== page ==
For more than four decades, Halifax music lovers enjoyed the performances of the Armdale Chorus on radio, television, and live concerts. Starting as a Rhythm Band in 1934 under the direction of Mary Dee (later Mary Dee Girroir), the Armdale Glee Club was formed in 1937 from members of the Rhythm Band. This very young choir won the Festival Shield in the 1940 Provincial Music Festival. The group of girls, many of whom joined at the ages of eight, nine and ten, remained with the chorus throughout their adult lives. Most were from the communities of Melville Cove, Kline Heights, Jollimore, and Spryfield. When the group was first formed, practice took place in Melvilla Hall, a small building behind St. John the Baptist Church on the Purcell's Cove Road.
Mary Dee was the daughter of John Dee and Margaret Buchanan. The Dee family, with its roots in Ireland, settled in Ferguson’s Cove where Michael Dee and his son, Michael, Jr., appeared as stonecutters at Queen's Quarries during the mid-1800s. Mary Dee's father was the son of Michael Dee, Jr. and Anne Hilchie. As a young girl in the 1920s and early 1930s, Mary Dee spent her summers in Ferguson's Cove and taught piano and singing lessons to the local children.
Following her graduation in music from Mount St. Vincent College, Miss Dee studied voice and choral conducting at the Juliard School of Music in New York. She founded the Girroir School of Music and, as director of the Armdale Chorus, she and her group of talented young women achieved national and international prominence through their weekly performances on CBC Radio, reaching listeners from across Canada, in South America, and Europe. Their theme song, "Out of a Dream," became well known to audiences around the world. Their music consisted of a variety of classical, romantic, religious, spiritual, and modern songs.
Annual choral concerts were given at the Nova Scotian Hotel in Halifax, and at Christmas they performed favourite songs for the veterans at Camphill Hospital. During the war years, they sang for the services. In 1946, the chorus performed on an illuminated floating stage on Lake Banook for Dartmouth Natal Day, and on several occasions travelled throughout the province to perform at local festivals such as the Apple Blossom Festival in Wolfville and the Festival of the Arts in Tatamagouche. They were featured in a short film by the National Film Board of Canada in 1953 and made two recordings with London Records of Canada. On one occasion, they toured the country with the Leslie Bell Singers of Toronto who were considered Canada's most popular group of girls' singers during the 1940s and 1950s.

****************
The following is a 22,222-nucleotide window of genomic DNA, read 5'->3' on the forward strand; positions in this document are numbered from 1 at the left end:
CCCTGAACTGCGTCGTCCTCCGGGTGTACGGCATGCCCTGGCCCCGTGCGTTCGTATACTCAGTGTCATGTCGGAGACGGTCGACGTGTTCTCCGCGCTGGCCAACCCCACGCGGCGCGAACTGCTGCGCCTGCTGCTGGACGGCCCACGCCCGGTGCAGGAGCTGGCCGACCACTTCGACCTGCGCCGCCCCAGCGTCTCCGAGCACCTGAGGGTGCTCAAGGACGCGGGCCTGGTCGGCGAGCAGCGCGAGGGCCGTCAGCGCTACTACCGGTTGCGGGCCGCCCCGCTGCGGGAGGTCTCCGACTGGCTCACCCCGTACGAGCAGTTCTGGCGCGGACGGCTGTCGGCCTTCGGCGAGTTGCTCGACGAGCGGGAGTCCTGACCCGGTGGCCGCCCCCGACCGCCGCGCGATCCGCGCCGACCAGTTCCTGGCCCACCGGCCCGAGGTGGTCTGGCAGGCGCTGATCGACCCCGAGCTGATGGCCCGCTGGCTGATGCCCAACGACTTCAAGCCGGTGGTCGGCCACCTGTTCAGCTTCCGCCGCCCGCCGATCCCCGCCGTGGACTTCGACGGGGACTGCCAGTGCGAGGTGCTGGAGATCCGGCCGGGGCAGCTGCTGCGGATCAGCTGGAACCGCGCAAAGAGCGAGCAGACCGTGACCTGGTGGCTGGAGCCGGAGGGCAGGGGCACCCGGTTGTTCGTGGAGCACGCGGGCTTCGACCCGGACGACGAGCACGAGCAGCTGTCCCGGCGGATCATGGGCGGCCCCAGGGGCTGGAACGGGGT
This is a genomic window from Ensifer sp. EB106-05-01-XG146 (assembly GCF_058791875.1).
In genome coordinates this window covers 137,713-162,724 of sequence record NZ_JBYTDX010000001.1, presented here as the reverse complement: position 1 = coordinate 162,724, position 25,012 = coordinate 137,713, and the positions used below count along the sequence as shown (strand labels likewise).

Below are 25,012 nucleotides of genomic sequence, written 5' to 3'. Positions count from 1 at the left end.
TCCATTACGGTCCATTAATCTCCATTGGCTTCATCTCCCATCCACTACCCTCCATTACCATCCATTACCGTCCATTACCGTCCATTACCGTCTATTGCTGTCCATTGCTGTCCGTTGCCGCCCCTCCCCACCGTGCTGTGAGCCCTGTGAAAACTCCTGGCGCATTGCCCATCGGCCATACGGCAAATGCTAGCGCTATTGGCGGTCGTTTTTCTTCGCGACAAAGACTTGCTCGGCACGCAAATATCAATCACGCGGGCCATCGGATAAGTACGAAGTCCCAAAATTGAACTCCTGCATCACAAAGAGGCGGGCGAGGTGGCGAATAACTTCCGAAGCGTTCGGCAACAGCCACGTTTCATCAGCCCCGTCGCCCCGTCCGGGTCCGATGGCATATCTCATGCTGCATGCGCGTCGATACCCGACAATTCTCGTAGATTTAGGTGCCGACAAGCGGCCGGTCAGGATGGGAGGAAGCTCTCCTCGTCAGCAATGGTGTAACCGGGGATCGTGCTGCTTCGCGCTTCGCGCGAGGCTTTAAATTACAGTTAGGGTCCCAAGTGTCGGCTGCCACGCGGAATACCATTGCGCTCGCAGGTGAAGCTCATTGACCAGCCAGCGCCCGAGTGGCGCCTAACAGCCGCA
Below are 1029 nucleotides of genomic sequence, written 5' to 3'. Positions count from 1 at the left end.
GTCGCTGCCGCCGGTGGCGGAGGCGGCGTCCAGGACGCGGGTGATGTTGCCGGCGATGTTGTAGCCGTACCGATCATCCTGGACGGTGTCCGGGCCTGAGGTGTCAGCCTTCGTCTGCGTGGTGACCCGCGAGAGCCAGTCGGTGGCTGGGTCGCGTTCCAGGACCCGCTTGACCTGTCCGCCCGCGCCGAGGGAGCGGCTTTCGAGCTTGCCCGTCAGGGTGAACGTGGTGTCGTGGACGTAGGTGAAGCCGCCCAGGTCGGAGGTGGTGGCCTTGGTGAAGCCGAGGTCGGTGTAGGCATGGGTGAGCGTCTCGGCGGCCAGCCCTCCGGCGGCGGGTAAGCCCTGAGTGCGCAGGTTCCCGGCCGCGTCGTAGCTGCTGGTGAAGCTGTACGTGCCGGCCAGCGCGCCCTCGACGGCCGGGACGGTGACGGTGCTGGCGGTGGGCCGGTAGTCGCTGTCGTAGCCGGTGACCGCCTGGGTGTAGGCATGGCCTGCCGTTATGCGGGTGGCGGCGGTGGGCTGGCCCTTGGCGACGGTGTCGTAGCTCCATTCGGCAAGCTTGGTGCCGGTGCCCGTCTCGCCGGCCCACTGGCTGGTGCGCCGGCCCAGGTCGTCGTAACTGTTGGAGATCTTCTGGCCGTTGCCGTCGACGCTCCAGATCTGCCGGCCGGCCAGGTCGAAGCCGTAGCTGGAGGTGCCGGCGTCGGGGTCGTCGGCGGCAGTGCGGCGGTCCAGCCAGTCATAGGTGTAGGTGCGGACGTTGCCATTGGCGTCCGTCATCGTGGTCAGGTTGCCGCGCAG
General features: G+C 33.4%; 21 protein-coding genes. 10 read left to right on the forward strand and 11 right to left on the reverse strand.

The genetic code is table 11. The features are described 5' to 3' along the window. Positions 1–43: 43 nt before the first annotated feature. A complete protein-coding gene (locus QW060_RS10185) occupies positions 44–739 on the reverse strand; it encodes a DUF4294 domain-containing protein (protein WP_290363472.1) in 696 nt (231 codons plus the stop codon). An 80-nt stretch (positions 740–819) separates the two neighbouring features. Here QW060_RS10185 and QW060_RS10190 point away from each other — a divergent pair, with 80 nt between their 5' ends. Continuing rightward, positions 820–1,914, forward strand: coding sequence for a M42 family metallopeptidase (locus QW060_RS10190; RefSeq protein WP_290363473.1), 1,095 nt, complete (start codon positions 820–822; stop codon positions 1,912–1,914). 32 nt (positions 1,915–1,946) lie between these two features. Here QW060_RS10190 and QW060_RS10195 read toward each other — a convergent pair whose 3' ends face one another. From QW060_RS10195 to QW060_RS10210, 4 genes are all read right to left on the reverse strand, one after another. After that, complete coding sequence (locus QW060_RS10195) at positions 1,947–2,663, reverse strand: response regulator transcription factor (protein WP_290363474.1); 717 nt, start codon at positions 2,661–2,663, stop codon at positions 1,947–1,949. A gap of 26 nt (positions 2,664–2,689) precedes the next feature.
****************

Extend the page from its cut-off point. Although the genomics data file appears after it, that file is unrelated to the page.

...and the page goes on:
In 1953, the Armdale Chorus became known as the Armdale Choir although people continued to call it by its old name. The Armdale Choir continued to perform into the 1970s, making regular television appearances. Over the years, many of Mrs. Girroir's students obtained music degrees, pursuing careers as teachers, church organists, and supervisors of music in the schools. A junior choir was formed during the 1950s from Mary Dee Girroir's younger students. Peggy Mahon and Caroline Romo were two of its members who went on to pursue professional singing careers.
During her lifetime, in addition to the Armdale Choir, Mary Dee Girroir conducted the choir at St. John the Baptist Church in Armdale and the Mount Saint Vincent University Chorale. She was the organist for all Synagogue weddings in Halifax and head of the vocal department at the Maritime Academy of Music.
Mary Dee Girroir died on May 19th, 1981, at the age of 65 years leaving behind a musical legacy that would never be forgotten by her students or the appreciative audiences with whom she shared her many talents. She was survived by her husband, one daughter, and four grandchildren. The Mary Dee Girroir Endowed Memorial Scholarship was established by her friends and is awarded annually by Mount Saint Vincent University.